5. Sylvia says

    Hi Larry,
    I have a 4 yr old QH mare (Freckles Olena Badger) that I think has a lot of the same confirmation that you pointed out on the video of this colt. The only thing is she is a little bit cow hocked & she trips on her hind legs just riding at a walk. Have you ever come across the hind leg tripping before? I don’t know if her being cow hocked & tripping on the hind legs are related or not. How much does breeding come into play for natural ability? Could being cow hocked stop her from being a good reining horse? Her father SPS Quixote is doing decently with an amateur rider in reining competition in Canada but he has nice straight hind legs. Plus he has better bone in his legs but I hope hers will thicken up quite a bit with steady use.
    Sorry for all the questions. If you get time please let me know what you think. Thanks :o)

  6. Bethany says

    This video really emphasized what I should be looking for in a good performance horse. It was very informative and gave me more insight in the perfect type of horse that I am looking for. Thank you!

  7. leslie says

    Hi, does the breed of horse really mater for making a good cutting horse? I know the most common is a QH, I actually have a North American Spotted Draft, but she has amazing movement, is it possible to use her?

    • LarryTrocha says

      Hi Leslie,
      Sure, it may be possible to use her.

      Of course, I wouldn’t plan on her winning anything.
      She will look like a fish out of water.

      Those QH that are bred to compete in cutting competition are absolutely without equal.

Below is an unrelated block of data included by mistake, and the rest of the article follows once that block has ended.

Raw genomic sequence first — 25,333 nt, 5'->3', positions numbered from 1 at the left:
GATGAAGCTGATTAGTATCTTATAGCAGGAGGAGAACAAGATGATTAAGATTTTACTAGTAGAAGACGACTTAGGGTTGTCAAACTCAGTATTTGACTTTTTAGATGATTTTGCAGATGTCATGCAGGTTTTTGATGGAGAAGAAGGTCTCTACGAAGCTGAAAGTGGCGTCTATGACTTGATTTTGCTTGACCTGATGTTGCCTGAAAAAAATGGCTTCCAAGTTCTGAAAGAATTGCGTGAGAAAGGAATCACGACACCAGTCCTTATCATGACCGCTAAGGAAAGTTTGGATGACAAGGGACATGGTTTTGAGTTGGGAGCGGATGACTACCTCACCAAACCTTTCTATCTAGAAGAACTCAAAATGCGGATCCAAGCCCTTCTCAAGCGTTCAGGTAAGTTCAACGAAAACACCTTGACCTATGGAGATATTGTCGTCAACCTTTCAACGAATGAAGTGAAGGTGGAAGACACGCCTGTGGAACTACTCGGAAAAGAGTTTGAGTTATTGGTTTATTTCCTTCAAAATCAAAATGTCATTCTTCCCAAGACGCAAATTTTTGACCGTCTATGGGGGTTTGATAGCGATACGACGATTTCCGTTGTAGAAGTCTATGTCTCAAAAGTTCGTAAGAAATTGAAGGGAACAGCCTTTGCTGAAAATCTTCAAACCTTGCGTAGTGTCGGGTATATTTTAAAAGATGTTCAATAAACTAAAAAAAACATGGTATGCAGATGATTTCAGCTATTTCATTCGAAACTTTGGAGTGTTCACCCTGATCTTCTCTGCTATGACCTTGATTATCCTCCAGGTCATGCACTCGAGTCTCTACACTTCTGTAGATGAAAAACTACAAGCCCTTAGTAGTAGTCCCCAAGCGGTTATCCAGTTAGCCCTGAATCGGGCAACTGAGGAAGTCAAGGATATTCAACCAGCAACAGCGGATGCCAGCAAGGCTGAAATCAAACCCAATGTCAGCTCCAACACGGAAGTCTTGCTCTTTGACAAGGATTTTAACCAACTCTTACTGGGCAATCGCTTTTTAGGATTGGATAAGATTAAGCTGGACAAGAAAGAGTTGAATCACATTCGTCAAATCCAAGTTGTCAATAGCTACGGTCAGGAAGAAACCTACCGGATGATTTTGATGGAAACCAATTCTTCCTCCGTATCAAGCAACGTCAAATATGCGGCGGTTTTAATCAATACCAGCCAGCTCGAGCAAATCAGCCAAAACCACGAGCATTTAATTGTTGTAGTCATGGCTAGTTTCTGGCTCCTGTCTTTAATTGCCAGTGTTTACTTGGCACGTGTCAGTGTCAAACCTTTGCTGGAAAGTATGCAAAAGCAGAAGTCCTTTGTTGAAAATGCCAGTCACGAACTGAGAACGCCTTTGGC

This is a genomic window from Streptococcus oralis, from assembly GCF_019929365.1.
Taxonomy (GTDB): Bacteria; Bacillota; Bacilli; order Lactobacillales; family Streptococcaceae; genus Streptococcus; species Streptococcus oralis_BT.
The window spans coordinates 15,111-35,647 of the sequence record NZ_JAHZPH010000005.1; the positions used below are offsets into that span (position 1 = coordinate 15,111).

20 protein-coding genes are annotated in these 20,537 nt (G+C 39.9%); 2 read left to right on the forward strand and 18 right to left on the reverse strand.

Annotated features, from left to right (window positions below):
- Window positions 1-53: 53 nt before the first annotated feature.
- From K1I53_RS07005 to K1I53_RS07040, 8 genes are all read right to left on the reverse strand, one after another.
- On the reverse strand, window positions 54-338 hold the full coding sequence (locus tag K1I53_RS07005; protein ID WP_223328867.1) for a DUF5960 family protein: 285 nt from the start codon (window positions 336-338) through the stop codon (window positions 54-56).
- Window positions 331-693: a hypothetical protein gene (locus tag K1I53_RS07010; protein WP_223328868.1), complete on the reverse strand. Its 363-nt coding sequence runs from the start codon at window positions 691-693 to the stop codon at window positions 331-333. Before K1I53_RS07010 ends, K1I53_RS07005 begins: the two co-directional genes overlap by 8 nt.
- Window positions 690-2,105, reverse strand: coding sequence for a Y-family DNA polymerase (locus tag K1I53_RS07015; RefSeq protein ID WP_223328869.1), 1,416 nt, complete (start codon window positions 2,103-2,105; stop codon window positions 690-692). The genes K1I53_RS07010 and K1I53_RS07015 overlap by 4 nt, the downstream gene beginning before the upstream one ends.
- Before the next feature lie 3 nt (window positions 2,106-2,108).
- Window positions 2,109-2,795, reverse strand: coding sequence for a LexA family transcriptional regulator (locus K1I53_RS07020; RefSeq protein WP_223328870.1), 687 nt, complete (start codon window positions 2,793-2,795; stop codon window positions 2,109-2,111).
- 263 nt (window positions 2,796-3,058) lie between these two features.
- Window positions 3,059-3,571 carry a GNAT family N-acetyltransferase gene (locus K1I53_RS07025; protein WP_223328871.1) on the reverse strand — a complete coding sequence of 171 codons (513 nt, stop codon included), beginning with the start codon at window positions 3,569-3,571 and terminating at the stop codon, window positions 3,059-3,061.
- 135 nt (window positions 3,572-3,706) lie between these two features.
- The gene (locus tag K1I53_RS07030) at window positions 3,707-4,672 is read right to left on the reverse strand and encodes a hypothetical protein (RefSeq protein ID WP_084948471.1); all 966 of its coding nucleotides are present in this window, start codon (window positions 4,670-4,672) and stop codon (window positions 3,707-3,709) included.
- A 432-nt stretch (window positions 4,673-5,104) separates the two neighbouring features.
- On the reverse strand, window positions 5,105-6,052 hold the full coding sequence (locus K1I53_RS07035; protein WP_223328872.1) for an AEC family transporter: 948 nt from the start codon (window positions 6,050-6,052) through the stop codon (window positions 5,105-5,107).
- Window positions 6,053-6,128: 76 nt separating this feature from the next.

No other breed even comes close.

      The National Cutting Horse Association Futurity pays $250,000 to the winner and tens of thousands of dollars to the to 20 who make the finals.

      So the incentive is there for anybody to come win the money if they are able.

      The futurity has been an annual event for 50 years. In those 50 years, guess how many non-quarter horses have made it to the finals.

      Here’s a hint… the number is lower than 1.

      I think it would be much better to use your draft filly for a task she was bred to do.

      Larry T.

      • leslie says

        I would not think of competing, for several reasons, I just wanted to make sure I did not hurt her if I try to use her on the farm. So the only people who will see her looking like a fish out of water would be the people gere on the farm. Thankyou for your time.

        • LarryTrocha says

          Actually, trying to get her to physically do something she isn’t built to do could hurt her.
          A horse trying to cut cattle, must sometimes stop and turn hard and fast.
          You could darn sure injure her suspensory ligaments if you’re not careful.

          Larry T.

  8. Rachael says

    How do you feel about goose rumped horses? I have a gelding who is Great Pine on top, Doc Quixote on bottom, and he is built not beautifully but quite decently in most aspects aside from his steep croup. Is this going to be a huge deterrent in reining/cow horse type disciplines?

  9. Erika says

    Would there be any way you would do a critique of my colt if I sent you video? I would like a professional opinion on him, before I send him off for training. Thanks.